When it comes to California’s housing crisis, policy makers have often taken the narrow approach of throwing money at efforts to boost supply of sub-market rate units, with comparatively little focus on the dynamics that are driving demand for low income housing.
According to the California Budget and Policy Center, more than one in five Californians face “severe housing cost-burdens.” In other words, their incomes are too low to be able to afford market rate rents.
Over half of California’s annual low-income housing production is fueled by $3.5 billion in tax subsidies called Low Income Housing Tax Credits (LIHTCs).
Based on Department of Housing and Urban Development standards, among those most likely to face this predicament are 370,000 California construction worker households — the very people we are depending on to build our way out of this crisis.
Recent Bay Area data shows housing cost burdens for carpenters and construction laborers are similar to that of janitors, and generally worse than it is for distribution center workers.
A deeper dive into state housing policy helps to explain why.
Over half of California’s annual low-income housing production is fueled by $3.5 billion in tax subsidies called Low Income Housing Tax Credits (LIHTCs). LIHTCs are paid to wealthy investors in exchange for financing the construction of sub-market rate housing units. The governor’s last three budgets boost LIHTCs by $500 million.
However, research shows that LIHTC investors are receiving as much as $26,000 more in credits per unit than the state ever gets back in the form of project financing. It also shows that investors, bankers, developers and construction firm owners keep an average of 35% of every LIHTC financed project budget dollar for themselves — while the disproportionately housing burdened blue collar construction workers they employ receive just 14%.
Unlike other types of publicly financed construction, LIHTC projects are not required to pay their workers prevailing wage. This is the local-market based minimum wage for different types of skilled construction work.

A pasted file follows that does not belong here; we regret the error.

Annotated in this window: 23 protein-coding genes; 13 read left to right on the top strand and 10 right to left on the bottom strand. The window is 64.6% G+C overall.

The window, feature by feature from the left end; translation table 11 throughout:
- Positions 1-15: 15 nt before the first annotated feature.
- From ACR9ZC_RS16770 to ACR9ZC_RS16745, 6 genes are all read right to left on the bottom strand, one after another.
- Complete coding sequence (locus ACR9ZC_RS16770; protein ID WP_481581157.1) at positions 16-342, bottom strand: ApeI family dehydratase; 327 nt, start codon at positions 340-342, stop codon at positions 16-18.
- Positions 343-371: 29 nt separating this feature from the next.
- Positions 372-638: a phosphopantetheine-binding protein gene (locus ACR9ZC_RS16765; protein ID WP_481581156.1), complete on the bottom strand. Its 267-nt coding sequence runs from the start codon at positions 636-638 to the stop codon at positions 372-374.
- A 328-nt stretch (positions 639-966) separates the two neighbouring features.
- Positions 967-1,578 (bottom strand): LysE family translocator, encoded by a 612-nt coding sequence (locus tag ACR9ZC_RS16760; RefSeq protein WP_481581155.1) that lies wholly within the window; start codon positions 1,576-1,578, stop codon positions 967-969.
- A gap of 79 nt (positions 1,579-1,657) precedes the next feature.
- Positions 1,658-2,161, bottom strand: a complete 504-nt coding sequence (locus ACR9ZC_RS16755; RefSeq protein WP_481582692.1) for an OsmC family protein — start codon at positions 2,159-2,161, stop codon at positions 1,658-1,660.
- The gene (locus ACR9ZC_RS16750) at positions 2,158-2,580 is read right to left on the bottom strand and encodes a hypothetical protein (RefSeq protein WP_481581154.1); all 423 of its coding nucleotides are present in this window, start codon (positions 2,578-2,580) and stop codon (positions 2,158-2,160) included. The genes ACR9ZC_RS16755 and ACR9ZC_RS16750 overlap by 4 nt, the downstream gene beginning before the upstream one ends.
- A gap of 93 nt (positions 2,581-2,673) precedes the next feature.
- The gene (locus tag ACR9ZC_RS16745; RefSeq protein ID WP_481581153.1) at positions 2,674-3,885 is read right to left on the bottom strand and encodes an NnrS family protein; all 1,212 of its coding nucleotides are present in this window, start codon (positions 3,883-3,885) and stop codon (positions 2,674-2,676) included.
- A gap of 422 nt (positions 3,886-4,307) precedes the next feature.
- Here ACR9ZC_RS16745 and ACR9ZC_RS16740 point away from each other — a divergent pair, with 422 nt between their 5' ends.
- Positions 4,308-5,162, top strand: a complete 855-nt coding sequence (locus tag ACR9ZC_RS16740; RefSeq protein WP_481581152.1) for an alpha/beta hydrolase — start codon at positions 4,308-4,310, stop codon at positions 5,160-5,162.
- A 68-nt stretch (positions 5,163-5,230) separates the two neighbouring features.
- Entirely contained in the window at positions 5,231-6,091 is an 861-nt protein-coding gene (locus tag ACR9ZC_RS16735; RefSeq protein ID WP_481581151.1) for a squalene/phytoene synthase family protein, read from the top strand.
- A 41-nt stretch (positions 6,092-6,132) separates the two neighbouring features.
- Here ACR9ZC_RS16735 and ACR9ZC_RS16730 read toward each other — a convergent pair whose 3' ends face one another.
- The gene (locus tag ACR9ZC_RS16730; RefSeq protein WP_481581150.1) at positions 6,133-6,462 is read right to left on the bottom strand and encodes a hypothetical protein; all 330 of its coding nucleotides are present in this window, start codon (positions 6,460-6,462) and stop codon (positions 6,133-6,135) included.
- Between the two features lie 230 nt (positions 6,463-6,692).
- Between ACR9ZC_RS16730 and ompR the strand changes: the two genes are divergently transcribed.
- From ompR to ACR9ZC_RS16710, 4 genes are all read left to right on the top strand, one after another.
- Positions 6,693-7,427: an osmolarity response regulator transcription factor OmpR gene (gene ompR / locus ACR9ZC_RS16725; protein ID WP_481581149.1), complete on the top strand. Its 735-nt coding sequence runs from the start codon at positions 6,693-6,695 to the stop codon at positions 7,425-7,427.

Most peer-reviewed research has concluded that project costs are not affected by prevailing wage because labor comprises such a low share of project budgets,
So when LIHTC financed projects are allowed to subvert this standard, it all but guarantees that California’s go-to policy tool for creating sub-market rate housing units creates even more workers who need them.
Balanced housing policy can’t just deal with supply. To prevent an endlessly repeating cycle, it has to deal with factors that are driving demand.
Requiring Caliornia’s LIHTC financed affordable housing projects to pay prevailing wage would help to do just that.
Over the years, armies of academics have examined how prevailing wage laws affect overall construction costs and the livelihoods of construction workers.
Most peer-reviewed research has concluded that project costs are not affected by prevailing wage because labor comprises such a low share of project budgets, and higher wages tend to be offset by improved safety outcomes and other spending efficiencies — including reducing the number of construction workers living in poverty and reliant on other forms of public assistance, such as housing subsidies.
Attaching prevailing wage requirements to the receipt of LIHTC credits would not mean less or more expensive building. Instead, it would ensure that as we work to expand our affordable housing supply, we do not also create even more demand in the bargain.
It’s the same reason why our national response to COVID-19 is not limited to building more ICU beds. We employ a range of preventive measures: we wear masks, wash our hands, and take vaccines to reduce demand for hospital care in the first place.
When it comes to California’s housing crisis, we should use a similar approach. This is not a choice between building more units or reducing the poverty that drives housing insecurity. If we hold LIHTC projects to the same standards as other types of publicly subsidized construction, we can do both.
Editor’s Note: Scott Littlehale is a research contributor to Smart Cities Prevail, a California-based, non-partisan construction industry research and education organization. Click Here to read his latest report on the LIHTC program and the housing crisis.